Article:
Sydney, There are such overwhelming and daily struggles, and I appreciated hearing how the you (and the teachers you work with) have managed to find successes. But, it always comes down to teachers. Teachers pick up the slack when the SDP ignores their responsibilities. What I fear is that the more and more teachers do means the less the District has to do. You are asking the SDP to collaborate and cooperate with us. The SDP can't even give teachers a fair contract.

Submitted by Sydney Coffin (not verified) on Tue, 12/17/2013 - 21:46.

Barb,
Yes--you are that wise teacher! However, I had written a longer article and it had to be cut down to size. I mentioned in the longer version that you had said if the kids needed to work within a complex and sometimes dysfunctional system, then they needed responsible guides with which to navigate that road, which adds a second level of responsibility for us as teachers, and a kind of sacred duty that I value in our work.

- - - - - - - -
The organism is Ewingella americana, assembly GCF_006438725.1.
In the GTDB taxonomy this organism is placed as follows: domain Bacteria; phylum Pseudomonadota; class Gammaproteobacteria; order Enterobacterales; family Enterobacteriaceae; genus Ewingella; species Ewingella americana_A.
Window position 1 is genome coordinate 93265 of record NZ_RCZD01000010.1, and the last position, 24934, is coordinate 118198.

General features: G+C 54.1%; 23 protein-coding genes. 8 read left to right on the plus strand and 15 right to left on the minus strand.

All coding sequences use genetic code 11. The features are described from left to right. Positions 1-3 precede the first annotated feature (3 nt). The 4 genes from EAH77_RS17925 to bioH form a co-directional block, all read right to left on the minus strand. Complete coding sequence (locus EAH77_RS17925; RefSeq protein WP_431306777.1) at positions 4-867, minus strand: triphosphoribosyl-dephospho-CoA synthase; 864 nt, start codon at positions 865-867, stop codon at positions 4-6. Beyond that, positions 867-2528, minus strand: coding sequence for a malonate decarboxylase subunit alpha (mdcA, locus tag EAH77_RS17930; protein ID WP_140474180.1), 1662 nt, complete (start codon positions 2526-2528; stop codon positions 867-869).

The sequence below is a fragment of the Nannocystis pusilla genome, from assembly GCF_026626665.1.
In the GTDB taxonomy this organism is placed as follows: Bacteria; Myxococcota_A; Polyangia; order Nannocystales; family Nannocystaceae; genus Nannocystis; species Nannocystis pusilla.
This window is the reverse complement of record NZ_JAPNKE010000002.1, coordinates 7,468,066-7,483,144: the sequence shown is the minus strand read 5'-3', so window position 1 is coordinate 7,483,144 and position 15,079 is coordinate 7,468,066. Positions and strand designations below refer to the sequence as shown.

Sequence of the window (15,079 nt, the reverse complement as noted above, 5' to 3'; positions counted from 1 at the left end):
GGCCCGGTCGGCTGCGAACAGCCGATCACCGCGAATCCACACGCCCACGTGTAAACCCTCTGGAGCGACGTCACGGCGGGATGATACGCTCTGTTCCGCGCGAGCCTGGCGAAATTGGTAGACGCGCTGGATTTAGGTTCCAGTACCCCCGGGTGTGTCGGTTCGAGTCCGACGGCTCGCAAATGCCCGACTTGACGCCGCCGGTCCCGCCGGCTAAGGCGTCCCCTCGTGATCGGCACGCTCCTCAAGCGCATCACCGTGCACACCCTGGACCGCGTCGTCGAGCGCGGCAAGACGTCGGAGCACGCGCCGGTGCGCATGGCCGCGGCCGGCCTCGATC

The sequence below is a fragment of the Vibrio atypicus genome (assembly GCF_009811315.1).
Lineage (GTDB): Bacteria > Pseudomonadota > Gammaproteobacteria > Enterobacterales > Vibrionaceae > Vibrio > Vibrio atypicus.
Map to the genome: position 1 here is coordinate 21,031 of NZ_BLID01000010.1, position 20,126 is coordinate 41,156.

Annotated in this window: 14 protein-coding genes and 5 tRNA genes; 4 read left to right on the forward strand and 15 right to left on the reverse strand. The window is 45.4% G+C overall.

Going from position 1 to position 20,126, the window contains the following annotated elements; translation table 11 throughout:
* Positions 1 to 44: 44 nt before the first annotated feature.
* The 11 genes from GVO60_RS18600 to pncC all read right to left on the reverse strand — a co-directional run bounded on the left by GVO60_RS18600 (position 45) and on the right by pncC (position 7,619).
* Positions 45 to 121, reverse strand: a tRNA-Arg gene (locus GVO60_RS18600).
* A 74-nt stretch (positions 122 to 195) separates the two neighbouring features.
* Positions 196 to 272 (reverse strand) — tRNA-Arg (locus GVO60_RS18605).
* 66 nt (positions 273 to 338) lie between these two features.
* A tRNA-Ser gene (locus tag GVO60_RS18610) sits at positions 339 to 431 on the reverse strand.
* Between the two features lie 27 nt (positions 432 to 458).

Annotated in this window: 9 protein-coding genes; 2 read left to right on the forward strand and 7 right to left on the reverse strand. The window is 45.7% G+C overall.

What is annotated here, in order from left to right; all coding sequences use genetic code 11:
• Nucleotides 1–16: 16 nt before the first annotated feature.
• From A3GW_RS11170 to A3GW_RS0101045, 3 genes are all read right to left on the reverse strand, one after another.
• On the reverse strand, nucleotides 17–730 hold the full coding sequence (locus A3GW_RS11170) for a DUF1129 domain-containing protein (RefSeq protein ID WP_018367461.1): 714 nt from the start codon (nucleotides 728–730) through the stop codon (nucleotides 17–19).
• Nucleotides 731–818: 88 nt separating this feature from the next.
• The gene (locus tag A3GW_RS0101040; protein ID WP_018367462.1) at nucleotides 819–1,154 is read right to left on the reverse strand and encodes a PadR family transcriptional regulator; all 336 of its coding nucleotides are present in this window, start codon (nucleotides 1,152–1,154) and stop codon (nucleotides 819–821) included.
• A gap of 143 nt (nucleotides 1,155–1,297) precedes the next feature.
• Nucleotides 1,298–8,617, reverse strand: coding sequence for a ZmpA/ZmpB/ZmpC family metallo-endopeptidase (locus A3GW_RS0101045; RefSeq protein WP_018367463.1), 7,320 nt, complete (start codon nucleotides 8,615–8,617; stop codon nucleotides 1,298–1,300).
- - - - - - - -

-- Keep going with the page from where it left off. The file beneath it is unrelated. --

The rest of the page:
Thank you for your example!

Submitted by stephanie silver (not verified) on Tue, 12/17/2013 - 22:36.

Coffin!
First of all, I quite honestly miss my above colleagues. We forged unique relationships with each other... and I am more than certain that every child at UCHS had a safe relationship with at least ONE of us. That always gave us such an amazing flavor. We were a family. And that's why we worked so well in those three amazing years. You hit the nail on the head. It still pains me to think about the progress we were still making... and the unfairness of it all. Especially since OUR seniors of 2014 are being accepted into schools like NYU, Hofstra, etc. Full rides to La Salle and Pennsylvania state schools still keep rolling in. These were our babies.